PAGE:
I’ll proceed with the benchmark, but I now have plan B :grinning:

Many thanks!

@Cruz There’s a final option here which is to treat the catalog like a file and put it on a CDN with appropriate cache headers. If it changes rarely and clients are of the type that can cache values locally then in an optimal world they shouldn’t even be reretrieving it all that often.


I’m usually the first person to discourage ETS and use Mnesia from the get go because most application evolution would be distributed in the following phase.

However, sticking with ETS I have found that, all things equal, its performance is greatly bounded by OS with Linux > Solaris > Windows (in 2014) with table sizes going past 3.5GB. Unfortunately I haven’t done any performance tests recently.

In one project we ditched ETS in favor of loading the data in modules. Our use case allowed very clear separation of the data. E.g. loading from a static data source we had ModuleBookOne, ModuleBookTwo etc which rarely changed. We then compiled and distributed the modules as per normal. Doing a distributed load meant we could preload this module across our system without stoppage.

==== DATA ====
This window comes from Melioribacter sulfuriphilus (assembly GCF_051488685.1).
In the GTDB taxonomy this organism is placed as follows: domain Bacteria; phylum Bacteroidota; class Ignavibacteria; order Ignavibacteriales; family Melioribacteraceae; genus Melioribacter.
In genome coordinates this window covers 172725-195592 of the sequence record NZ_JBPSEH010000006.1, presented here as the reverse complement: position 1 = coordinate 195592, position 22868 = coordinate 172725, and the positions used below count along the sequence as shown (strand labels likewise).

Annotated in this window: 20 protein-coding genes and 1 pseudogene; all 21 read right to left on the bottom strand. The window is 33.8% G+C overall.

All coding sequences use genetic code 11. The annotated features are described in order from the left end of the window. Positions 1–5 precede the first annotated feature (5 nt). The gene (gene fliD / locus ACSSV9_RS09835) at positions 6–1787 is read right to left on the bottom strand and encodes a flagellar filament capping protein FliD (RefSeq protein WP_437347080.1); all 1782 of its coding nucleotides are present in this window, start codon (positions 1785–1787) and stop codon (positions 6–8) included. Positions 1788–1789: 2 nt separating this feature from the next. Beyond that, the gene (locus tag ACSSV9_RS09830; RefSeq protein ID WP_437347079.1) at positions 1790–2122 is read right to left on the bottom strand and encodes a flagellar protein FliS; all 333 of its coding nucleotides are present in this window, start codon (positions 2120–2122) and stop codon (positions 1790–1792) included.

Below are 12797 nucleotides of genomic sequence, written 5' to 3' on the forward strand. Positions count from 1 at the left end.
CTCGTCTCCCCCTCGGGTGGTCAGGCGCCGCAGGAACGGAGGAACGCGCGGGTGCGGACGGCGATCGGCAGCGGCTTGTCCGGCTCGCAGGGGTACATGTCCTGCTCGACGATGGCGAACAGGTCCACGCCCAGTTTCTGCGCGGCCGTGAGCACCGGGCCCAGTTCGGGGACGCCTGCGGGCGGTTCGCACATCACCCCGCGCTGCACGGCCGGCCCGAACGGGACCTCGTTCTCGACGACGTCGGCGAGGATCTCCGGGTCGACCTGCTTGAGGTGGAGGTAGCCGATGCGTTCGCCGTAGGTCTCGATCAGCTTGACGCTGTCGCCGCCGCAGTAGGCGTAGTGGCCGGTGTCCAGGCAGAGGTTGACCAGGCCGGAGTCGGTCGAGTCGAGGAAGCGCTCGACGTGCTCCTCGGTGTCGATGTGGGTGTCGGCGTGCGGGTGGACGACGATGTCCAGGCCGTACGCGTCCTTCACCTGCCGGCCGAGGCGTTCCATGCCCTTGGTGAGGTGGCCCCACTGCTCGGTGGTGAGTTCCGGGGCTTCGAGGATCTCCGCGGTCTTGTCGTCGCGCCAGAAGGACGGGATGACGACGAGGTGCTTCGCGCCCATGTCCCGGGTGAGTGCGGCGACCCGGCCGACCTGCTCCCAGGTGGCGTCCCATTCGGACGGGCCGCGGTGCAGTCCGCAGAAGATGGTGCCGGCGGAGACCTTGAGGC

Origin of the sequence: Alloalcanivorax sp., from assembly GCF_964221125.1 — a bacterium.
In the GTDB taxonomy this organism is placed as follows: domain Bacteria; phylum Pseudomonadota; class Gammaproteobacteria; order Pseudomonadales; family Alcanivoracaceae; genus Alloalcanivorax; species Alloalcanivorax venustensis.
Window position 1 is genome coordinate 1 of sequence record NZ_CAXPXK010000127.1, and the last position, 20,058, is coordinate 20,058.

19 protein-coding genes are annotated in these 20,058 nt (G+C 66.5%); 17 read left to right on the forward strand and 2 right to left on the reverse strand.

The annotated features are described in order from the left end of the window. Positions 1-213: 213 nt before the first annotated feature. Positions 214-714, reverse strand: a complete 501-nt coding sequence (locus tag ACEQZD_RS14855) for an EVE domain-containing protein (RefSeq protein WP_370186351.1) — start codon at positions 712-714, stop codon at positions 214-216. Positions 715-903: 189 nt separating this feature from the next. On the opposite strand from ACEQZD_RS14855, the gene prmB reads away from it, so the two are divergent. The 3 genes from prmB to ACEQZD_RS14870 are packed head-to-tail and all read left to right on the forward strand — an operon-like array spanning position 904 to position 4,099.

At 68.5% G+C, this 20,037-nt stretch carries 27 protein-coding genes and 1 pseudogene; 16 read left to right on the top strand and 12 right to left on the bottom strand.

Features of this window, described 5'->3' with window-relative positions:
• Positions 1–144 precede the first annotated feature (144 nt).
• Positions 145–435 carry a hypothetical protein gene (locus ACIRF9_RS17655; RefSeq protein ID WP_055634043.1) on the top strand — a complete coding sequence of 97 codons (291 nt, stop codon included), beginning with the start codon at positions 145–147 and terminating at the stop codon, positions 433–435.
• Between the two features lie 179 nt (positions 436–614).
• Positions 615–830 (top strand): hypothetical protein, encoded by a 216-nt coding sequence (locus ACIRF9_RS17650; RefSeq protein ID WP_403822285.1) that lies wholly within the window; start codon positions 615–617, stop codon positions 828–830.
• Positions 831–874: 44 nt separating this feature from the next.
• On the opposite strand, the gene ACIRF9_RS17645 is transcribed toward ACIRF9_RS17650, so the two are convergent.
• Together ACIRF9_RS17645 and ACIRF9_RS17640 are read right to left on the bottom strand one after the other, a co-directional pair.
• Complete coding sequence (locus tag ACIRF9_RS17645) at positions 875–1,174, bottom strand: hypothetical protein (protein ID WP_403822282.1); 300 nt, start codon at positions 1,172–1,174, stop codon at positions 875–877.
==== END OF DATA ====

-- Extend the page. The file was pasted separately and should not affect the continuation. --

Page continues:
All in all, load testing would be your best bet. :slight_smile:

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That’s also a good idea, but for the moment, I like that the Erlang team provided a solution for this. It will allow me to keep the solution self-contained

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Hey there, author of the article here. Ben already gave very comprehensive answers, I’ll just add a few points as to when to use constant pools

  1. Large data that needs to be read by a lot of processes. If it’s just a handful of processes, you might be better off with ETS or something else, unless the data is gigantically large
  2. Data that still needs to be updated regularly, but infrequently compared to the reads

I should note that compilation of a module with static data is actually deceptively fast especially if you use Module.create/3.

I should also point out that binary data benefits from reference counting. IIRC, if the binary is 64 bytes or greater only a reference to it is copied over to a process. Just another thing to possibly consider if it fits your needs.


I saw the mention of :persistent_term, so I’d like to underline that dynamically compiling modules with static data now that we have :persistent_term is in almost all of the scenarios going to be slower and will do more operations than using :persistent_term. I’d consider that technique to be largely obsolete now.


Hi Michal,

Yes, I’ll definitely use :persistent_term, if ETS becomes to slow for the “large data” query. Actually, I read somewhere that even the Discord team stopped using their FastGlobal library in favour of plain ETS. So, perhaps I don’t need any optimization either.

Thank you for your feedback